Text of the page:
Interactive, dynamic web-mapping anyone? Looks like a great opportunity for those in the field of participatory mapping and public participation GIS (PPGIS)!

Obama also commented on the need to protect our privacy in an age of increased computing power, decreased storage costs, and huge flows of information. Obama supports updating surveillance laws, and notably remarks on the need to protect our location privacy.

Obama will also work to provide robust protection against misuses of particularly sensitive kinds of information, such as e-health records and location data that do not fit comfortably within sector-specific privacy laws.

John McCain’s Technology Position

U.S. Presidential candidate John McCain’s Technology Position emphasizes the need to encourage investment in technological innovation, to improve high-speed Internet access for under-served communities, to ensure an educated workforce in science and technology – in which we’re lagging behind China and India, and to keep the Internet free from unnecessary goverment regulation.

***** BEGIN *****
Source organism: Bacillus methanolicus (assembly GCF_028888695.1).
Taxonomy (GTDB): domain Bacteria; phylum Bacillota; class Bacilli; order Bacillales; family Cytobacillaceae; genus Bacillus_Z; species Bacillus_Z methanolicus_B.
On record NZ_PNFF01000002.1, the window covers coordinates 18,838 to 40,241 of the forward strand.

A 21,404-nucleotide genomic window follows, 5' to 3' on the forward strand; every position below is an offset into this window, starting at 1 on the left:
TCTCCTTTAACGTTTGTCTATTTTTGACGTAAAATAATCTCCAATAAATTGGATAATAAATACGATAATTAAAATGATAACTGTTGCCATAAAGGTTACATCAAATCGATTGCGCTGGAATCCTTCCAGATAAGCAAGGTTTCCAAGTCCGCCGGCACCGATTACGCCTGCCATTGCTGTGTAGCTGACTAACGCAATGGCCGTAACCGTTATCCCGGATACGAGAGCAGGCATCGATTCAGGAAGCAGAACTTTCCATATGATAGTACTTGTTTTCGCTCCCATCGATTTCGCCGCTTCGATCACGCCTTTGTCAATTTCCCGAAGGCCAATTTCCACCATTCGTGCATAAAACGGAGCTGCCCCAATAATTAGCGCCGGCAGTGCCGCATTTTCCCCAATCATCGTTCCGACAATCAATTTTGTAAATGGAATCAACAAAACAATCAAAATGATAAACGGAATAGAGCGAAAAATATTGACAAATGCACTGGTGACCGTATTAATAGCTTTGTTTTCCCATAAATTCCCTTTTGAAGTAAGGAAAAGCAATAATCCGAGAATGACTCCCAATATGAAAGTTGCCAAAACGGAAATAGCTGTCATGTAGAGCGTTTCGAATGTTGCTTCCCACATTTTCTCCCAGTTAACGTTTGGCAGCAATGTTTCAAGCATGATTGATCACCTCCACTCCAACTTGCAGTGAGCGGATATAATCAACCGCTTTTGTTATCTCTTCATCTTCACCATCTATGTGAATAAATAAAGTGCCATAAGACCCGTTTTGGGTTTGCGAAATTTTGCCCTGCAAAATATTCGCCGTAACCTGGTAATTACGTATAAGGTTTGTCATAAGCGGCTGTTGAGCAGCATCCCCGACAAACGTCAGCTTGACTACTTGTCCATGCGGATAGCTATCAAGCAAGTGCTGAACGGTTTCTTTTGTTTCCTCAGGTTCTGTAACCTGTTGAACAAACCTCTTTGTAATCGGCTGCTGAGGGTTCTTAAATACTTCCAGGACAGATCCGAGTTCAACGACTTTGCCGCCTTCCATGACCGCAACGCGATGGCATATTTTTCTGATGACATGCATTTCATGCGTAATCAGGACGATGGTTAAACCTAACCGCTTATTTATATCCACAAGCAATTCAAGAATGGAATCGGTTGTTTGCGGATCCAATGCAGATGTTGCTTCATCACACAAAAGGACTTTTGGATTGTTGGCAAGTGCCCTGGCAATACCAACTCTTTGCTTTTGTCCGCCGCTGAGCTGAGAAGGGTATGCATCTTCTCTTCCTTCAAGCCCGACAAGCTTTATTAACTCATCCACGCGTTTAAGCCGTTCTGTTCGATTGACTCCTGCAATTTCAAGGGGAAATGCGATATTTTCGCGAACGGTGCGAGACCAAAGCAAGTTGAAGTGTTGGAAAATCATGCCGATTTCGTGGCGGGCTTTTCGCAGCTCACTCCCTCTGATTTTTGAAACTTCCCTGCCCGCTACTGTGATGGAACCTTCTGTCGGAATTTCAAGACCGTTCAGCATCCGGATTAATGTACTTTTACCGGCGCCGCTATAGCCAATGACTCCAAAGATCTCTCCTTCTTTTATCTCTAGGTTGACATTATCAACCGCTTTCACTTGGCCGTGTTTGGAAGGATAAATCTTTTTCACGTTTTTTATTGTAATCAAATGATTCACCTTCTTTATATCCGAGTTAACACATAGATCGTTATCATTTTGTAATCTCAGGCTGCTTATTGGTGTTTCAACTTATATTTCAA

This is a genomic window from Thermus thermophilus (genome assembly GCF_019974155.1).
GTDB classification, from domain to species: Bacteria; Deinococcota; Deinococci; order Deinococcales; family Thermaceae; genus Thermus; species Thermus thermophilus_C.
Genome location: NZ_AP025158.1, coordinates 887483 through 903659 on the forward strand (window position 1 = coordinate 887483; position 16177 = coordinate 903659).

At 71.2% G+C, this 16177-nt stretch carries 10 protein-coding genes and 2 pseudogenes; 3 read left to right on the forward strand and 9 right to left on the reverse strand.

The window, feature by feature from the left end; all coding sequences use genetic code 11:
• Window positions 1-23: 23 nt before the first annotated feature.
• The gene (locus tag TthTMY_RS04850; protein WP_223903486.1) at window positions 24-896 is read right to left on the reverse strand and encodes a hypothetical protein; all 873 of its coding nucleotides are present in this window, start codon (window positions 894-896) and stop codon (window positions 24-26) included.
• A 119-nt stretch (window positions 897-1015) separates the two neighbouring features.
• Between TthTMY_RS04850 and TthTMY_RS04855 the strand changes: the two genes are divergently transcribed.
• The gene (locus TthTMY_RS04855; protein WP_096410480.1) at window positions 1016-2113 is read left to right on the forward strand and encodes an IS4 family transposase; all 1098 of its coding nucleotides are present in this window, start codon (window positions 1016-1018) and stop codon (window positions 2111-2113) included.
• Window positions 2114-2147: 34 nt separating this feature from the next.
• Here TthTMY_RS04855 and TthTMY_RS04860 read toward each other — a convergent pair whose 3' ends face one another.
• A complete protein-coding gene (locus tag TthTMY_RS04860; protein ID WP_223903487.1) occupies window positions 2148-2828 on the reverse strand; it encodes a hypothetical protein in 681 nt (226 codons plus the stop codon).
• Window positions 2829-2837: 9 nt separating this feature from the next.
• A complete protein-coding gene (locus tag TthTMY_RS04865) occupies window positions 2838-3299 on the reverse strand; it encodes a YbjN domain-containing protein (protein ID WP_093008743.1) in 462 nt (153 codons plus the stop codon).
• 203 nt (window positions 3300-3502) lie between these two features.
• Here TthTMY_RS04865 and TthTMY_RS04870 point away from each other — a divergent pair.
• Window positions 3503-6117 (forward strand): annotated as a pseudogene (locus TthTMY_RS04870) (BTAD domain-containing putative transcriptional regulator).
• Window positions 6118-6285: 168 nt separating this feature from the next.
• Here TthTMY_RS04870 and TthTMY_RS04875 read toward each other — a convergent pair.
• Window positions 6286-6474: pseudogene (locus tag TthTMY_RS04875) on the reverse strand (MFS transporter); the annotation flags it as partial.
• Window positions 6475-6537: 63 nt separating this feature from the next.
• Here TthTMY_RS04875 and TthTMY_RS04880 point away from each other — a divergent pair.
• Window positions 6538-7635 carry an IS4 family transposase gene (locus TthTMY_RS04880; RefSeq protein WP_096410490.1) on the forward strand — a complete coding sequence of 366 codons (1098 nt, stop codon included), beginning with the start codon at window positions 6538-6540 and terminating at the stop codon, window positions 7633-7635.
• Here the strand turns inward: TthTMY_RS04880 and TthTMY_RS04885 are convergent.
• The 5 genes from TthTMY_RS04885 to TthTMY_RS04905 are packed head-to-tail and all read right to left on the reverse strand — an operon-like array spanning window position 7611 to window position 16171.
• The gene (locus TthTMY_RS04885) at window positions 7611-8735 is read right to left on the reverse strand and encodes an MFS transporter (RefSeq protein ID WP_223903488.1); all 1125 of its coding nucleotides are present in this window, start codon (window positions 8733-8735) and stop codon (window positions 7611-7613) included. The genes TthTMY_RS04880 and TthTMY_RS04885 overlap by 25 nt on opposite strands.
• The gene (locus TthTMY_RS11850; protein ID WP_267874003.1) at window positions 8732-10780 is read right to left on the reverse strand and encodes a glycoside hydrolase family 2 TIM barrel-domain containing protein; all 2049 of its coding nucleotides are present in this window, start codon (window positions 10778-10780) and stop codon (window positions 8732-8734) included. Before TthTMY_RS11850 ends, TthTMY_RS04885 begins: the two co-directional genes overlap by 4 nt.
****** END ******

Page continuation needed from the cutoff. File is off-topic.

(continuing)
McCain’s Personal Security and Privacy Position comments on the role of government and industry in protecting citizens’ personal security and privacy:

Government — Government must promote a culture of personal security through consumer education initiatives, incentives for the development of secure technologies, and stronger enforcement of laws to protect our citizens, particularly children.

Industry — American industry must continue to lead the world in the development of more secure technologies and responses to new threats. Among other things, industry must exert appropriate efforts to protect sensitive personal information and prevent unintentional loss or theft. Industry also must pursue effective self-regulation and continue informing and educating consumers about the collection and use of personal information.

Report on Presidential Science Advice

Also worth looking at is a new report on Presidential Science Advice, published by the Center for the Study of the Presidency, Study Group on Presidential Science and Technology Personnel and Advisory Assets.

The Center for the Study of the Presidency has completed its report Presidential Leadership to Ensure Science and Technology in the Service of National Needs: A Report to the 2008 Candidates. The report contains a number of recommendations intended to be seriously considered by the presidential candidates’ staffs before and during transition planning, in order to strengthen the S&T advice provided to the President and federal agencies.

Source: AAAS Policy Alert, August 20, 2008